67°Scattered Clouds

by Katie Pyzyk — December 28, 2012 at 10:30 am 2,000 19 Comments

Arlington County crews pretreating S. Glebe Road with brine (file photo)Arlington County is prepping roads ahead of a winter storm that could create icy conditions tomorrow (Saturday).

Crews are out today pre-treating roads with a brine solution. They’re focusing on primary (red) and secondary (blue) routes, which can be seen on the county’s online 2012-2013 snow map. Workers will deploy from 4:00 a.m.-4:00 p.m. tomorrow to treat and plow roads as necessary during the storm.

Although areas north and west of D.C. may get around 4 inches of snow, significant accumulation isn’t expected in Arlington. The Capital Weather Gang’s forecast currently calls for a warm up on Saturday afternoon that should change the snow to rain or a wintry mix. However, a snow crew will remain on call through Sunday morning to treat icy roads in case a re-freeze occurs.

The Department of Environmental Services encourages residents to stay informed and to be prepared with extra food and water in case the storm worsens. Residents are also asked to avoid parking on the street, if possible, or to coordinate with neighbors to only park on one side of the street. Snow removal vehicles need a width of at least 15 feet to pass down a street.

The National Weather Service issued a Hazardous Weather Outlook for the D.C. area, noting that it’s still unclear exactly where the worst of the storm will hit. An excerpt from the advisory follows:

.THIS HAZARDOUS WEATHER OUTLOOK IS FOR THE MARYLAND PORTION OF THE
CHESAPEAKE BAY…TIDAL POTOMAC RIVER…AND ADJACENT COUNTIES IN
CENTRAL MARYLAND AND NORTHERN VIRGINIA AS WELL AS THE DISTRICT OF
COLUMBIA.

DAY ONE…TODAY AND TONIGHT

A STORM SYSTEM WILL BRING WINTRY PRECIPITATION TO THE AREA LATE
TONIGHT. THE HIGHEST CONFIDENCE OF ACCUMULATING SNOWFALL RESIDES
ACROSS PORTIONS OF CENTRAL MARYLAND WHERE A WINTER WEATHER
ADVISORY IS IN EFFECT BEGINNING LATE TONIGHT. PLEASE REFER TO
WBCWSWLWX FOR FURTHER DETAILS.

.DAYS TWO THROUGH SEVEN…SATURDAY THROUGH THURSDAY

THE WINTER WEATHER ADVISORY FOR PORTIONS OF CENTRAL MARYLAND
CONTINUES ON SATURDAY. FURTHER SOUTH INCLUDING THE GREATER
WASHINGTON METRO AREA…THERE REMAINS SOME UNCERTAINTY REGARDING
WHERE THE RAIN/SNOW LINE WILL SET UP AND EXACTLY HOW MUCH SNOW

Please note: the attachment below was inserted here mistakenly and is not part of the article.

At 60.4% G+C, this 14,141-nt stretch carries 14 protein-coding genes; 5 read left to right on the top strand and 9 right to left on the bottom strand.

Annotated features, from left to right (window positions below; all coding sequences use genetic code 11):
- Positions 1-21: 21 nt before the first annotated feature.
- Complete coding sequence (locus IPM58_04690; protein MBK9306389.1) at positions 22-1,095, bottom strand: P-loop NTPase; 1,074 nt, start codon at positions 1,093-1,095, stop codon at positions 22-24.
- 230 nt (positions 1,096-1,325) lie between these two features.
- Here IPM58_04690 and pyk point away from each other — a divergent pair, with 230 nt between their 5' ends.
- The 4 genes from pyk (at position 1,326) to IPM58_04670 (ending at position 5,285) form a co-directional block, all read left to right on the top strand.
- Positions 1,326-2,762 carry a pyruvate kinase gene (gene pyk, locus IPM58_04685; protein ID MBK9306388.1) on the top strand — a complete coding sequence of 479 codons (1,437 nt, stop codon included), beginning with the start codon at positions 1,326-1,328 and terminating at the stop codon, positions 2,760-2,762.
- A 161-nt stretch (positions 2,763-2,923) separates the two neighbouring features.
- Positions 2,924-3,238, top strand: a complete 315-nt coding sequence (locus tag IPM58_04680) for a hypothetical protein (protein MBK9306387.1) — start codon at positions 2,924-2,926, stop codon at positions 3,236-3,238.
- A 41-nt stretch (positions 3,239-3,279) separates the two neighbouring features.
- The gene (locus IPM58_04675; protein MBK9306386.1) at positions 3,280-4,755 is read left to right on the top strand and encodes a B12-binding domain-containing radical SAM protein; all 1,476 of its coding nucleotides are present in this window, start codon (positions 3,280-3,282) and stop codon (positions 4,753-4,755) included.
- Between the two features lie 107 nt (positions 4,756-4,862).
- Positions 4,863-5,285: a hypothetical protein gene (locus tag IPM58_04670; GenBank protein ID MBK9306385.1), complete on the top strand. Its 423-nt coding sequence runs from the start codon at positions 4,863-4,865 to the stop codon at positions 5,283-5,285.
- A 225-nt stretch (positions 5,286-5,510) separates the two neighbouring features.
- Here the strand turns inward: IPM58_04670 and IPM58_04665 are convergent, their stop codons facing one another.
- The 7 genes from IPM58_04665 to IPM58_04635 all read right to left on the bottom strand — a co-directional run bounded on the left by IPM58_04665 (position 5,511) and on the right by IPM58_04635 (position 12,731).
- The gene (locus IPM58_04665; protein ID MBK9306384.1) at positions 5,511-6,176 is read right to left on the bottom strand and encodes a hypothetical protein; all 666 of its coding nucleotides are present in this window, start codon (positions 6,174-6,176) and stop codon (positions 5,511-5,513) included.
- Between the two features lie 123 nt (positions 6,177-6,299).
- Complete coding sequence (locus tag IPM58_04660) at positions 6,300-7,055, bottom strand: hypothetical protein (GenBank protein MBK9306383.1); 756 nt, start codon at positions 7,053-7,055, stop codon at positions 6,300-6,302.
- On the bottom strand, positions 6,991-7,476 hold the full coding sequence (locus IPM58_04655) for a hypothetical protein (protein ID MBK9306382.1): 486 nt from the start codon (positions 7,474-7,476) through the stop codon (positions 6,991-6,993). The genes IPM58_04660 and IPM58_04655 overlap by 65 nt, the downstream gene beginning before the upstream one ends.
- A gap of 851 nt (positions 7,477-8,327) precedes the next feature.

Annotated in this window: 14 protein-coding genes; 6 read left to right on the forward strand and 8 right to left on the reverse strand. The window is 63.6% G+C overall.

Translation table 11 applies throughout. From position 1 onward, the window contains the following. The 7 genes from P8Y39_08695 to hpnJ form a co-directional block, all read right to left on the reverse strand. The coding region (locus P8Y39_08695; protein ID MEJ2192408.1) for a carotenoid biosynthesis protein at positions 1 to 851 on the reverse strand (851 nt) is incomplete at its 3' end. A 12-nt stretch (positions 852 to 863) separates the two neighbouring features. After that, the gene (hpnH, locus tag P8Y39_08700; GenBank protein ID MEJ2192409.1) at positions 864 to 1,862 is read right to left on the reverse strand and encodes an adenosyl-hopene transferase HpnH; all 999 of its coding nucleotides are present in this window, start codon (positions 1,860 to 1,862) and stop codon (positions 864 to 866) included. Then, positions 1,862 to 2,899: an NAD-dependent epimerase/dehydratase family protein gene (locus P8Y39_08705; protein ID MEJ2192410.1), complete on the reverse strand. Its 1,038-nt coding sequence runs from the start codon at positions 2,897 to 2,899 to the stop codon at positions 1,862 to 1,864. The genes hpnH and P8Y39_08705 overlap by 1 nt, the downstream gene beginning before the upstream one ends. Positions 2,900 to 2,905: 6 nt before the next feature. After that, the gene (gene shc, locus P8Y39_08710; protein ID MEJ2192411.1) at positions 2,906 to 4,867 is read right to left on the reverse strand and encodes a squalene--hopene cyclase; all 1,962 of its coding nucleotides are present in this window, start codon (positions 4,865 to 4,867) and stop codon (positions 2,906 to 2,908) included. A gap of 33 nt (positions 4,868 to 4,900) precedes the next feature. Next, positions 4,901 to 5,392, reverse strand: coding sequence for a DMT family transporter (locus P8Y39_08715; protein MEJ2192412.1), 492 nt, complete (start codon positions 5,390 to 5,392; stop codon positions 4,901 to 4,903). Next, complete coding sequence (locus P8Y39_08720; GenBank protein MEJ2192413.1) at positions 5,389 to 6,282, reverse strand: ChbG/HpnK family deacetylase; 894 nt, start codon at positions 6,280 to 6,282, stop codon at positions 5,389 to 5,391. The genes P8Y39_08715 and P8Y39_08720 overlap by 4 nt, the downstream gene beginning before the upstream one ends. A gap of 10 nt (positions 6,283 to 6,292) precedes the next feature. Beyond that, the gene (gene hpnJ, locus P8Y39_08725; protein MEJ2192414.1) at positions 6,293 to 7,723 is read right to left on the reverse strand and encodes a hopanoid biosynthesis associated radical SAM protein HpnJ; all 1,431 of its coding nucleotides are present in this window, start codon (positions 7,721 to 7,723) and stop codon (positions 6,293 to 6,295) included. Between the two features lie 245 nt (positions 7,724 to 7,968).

WILL FALL. IT IS POSSIBLE THAT THE WINTER WEATHER ADVISORY MAY
NEED TO BE EXPANDED FURTHER SOUTH…SO PLEASE MONITOR THE LATEST
FORECASTS.

A SMALL CRAFT ADVISORY MAY BE NEEDED FOR PORTIONS OF THE WATERS
LATE SATURDAY NIGHT AND SUNDAY.

by ARLnow.com — June 19, 2012 at 11:05 am 1,841 32 Comments

Rep. Jim Moran (D) visited the Phoenix House at 521 N. Quincy Street last week to highlight the nonprofit’s addiction recovery and job training work.

The Ballston-area facility is one of numerous Phoenix House-branded treatment centers in 10 states across the country. It offers intensive residential substance abuse treatment programs for men, women, and teens, along with counseling and job training programs. The facility serves more than 900 adolescents and adults annually, and more than 150 on any given day.

Last Wednesday, Moran toured the Phoenix House and talked with some of the individuals who have been utilizing its services. Moran said their battles with addiction, and their struggles finding jobs after recovery, demonstrate why programs like Phoenix House are important for society.

“That’s why I’m here, to make the case for why we should support programs like Phoenix House,” Moran said. “We have to show people this this works, and then we need to replicate it across the country.”

Moran said he was struck by how one bad life decision could eventually lead down a path to addiction.

“There but for the grace of God go I,” he told the small assembled group of treatment center clients.

According to statistics from the National Institute on Drug Abuse cited by Moran, every dollar invested in an addiction treatment program yields a return of between $4 and $7 in reduced drug-related crime, criminal justice costs, and theft. When health care costs are added in, the savings can exceed 12 to 1, according to Moran’s office.

Moran, who directed $250,000 in federal funding for a vocational training program at Phoenix House in fiscal year 2010, promised to work to help get more funding — even though, he said, securing such funding has become more difficult as a result of the defacto ban on earmarks in the House of Representatives.

Moran’s visit was part of his event series, “Investing in Northern Virginia: Building our Community through Smart Federal Spending.”

 

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